I am currently reading a book called Sexual Paradox by Susan Pinker. It is excellent and very well written. She is, among other things, a child psychologist. She decided to contact some of her former patients to see how they were getting on with their lives as adults. She also contacted women who had been very bright at school, done well at University, had high powered jobs and then in their 30s and 40s changed careers because they wanted more than just a high powered job with a big salary.
She found the men - who had dyslexia or Asperger's syndrome - had mainly done very well for themselves in purely worldly terms; finding ways round their disability or going into spheres which made the most of their particular qualities. There was a chef who was dyslexic but had no problems reading his colleague's scrawled orders; the man who was totally hopeless in social situations but brilliant in his chosen field - computers. Apparently dyslexia, Autism and Asperger's are all mainly male problems and it is thought due to too much testosterone while the baby is in the womb. So a result of nature not nurture.
What I found most interesting is that w0men who have Asperger's - about 10% of the total sufferers - are far better in social situations than the males affected. This reflects the fact that girls develop social awareness much earlier than boys.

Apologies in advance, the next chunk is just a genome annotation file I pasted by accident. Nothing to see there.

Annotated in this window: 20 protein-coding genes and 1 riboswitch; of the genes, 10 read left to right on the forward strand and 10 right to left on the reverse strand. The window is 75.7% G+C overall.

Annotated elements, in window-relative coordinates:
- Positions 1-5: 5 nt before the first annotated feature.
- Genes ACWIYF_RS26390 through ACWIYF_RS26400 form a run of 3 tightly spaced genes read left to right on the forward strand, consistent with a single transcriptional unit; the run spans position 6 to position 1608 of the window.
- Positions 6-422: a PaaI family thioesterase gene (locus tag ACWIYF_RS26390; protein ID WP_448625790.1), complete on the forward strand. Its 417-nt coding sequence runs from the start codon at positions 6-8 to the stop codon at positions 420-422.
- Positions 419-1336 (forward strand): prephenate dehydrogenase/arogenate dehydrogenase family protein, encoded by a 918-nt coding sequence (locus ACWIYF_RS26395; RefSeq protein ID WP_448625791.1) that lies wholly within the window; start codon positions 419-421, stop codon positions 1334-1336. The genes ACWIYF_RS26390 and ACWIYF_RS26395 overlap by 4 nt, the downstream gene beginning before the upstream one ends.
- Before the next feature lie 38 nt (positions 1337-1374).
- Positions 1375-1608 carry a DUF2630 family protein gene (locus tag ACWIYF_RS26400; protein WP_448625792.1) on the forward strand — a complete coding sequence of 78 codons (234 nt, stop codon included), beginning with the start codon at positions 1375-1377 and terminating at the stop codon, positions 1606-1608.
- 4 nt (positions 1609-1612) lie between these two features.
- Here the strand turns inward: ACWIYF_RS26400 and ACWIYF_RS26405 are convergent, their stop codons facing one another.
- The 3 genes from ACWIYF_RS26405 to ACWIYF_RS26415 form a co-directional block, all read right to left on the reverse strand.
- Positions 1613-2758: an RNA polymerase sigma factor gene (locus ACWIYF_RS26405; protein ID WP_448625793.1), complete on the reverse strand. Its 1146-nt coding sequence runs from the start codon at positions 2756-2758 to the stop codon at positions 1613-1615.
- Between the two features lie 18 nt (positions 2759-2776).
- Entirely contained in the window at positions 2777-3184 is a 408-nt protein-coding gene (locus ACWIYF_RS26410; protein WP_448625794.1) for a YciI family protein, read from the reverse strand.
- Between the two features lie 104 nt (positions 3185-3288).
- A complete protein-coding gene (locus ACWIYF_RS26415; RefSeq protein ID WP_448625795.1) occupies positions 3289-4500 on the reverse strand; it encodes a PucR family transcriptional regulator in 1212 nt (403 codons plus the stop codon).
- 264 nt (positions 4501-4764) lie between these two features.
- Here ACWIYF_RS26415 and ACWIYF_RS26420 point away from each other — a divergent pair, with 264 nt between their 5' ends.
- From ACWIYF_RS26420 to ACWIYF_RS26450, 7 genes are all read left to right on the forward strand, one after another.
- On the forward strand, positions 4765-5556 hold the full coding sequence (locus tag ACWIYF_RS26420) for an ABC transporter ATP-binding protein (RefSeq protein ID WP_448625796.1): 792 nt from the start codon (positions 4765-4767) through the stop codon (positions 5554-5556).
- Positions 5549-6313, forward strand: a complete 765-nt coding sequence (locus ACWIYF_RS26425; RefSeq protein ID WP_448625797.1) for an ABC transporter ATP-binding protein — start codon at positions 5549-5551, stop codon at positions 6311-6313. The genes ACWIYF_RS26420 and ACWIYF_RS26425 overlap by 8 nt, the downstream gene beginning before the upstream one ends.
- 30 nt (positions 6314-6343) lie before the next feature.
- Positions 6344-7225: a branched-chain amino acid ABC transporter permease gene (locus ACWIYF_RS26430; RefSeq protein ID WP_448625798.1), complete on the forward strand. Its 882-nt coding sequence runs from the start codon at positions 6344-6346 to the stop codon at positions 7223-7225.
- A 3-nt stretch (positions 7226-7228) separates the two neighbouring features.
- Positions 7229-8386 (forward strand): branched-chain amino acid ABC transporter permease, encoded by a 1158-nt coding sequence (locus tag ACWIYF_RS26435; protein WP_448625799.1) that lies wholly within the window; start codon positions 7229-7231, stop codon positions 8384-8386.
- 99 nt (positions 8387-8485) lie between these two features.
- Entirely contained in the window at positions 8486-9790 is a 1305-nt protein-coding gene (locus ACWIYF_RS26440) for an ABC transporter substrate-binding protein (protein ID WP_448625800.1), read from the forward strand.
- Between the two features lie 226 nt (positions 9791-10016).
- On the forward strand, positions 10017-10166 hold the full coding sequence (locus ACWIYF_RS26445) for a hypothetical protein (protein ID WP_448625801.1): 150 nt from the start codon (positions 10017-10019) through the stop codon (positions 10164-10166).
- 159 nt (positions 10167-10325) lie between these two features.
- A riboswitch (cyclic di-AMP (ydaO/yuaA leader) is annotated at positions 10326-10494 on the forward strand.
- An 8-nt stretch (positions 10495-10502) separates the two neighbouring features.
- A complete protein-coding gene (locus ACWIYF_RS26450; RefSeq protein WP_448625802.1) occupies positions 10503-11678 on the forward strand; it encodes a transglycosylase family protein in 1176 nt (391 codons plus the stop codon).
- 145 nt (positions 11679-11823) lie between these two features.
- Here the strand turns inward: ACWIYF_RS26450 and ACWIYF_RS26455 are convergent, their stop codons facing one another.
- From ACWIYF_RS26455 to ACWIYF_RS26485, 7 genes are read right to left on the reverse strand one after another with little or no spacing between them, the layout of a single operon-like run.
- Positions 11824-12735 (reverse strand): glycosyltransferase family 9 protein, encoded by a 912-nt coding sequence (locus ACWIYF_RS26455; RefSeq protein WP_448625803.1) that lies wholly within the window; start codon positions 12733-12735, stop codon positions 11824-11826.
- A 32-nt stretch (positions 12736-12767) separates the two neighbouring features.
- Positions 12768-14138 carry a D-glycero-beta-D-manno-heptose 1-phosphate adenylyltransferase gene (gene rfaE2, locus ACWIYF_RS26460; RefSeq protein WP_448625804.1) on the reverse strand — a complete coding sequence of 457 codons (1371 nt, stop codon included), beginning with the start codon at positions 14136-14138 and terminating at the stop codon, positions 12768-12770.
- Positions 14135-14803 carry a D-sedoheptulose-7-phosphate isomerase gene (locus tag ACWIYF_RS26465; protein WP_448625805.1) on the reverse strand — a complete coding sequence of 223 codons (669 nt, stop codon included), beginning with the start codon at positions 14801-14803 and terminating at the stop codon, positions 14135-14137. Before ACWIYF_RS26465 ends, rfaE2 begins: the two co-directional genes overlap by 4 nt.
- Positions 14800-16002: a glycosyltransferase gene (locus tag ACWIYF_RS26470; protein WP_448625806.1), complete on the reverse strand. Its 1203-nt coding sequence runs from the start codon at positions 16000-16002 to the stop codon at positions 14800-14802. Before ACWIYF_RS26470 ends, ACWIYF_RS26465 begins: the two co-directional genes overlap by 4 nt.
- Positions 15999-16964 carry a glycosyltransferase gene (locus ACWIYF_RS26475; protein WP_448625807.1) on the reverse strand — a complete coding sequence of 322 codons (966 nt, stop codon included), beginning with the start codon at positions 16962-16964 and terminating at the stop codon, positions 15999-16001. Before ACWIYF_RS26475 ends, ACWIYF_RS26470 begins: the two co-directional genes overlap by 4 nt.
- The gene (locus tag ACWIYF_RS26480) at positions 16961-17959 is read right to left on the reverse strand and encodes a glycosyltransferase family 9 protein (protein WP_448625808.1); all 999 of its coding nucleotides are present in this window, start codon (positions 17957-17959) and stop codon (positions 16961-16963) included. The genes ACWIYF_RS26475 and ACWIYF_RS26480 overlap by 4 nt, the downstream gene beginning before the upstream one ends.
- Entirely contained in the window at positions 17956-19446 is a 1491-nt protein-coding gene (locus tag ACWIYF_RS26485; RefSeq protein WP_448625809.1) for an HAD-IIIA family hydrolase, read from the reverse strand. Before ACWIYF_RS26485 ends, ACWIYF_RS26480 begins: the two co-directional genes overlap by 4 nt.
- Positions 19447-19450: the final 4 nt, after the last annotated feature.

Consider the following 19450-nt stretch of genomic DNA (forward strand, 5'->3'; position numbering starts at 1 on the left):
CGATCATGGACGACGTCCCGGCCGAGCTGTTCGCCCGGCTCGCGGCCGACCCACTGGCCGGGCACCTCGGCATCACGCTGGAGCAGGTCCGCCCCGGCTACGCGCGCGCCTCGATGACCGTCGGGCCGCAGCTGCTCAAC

I have always accepted that men and women - in general - don't have the same qualities. But I don't believe that is a reason for denying either sex access to particular jobs. People mix up equality with the idea the sexes are the same. Many of those who believe the sexes are different think that excuses favouring one sex over the other which I don't believe should happen - any more than positive discrimination should happen. We may never have a situation where there are 50/50 men and women in the House of Commons or 50/50 men and women on the boards of the top companies but as long as there is no discrimination that is an acceptable situation in my view.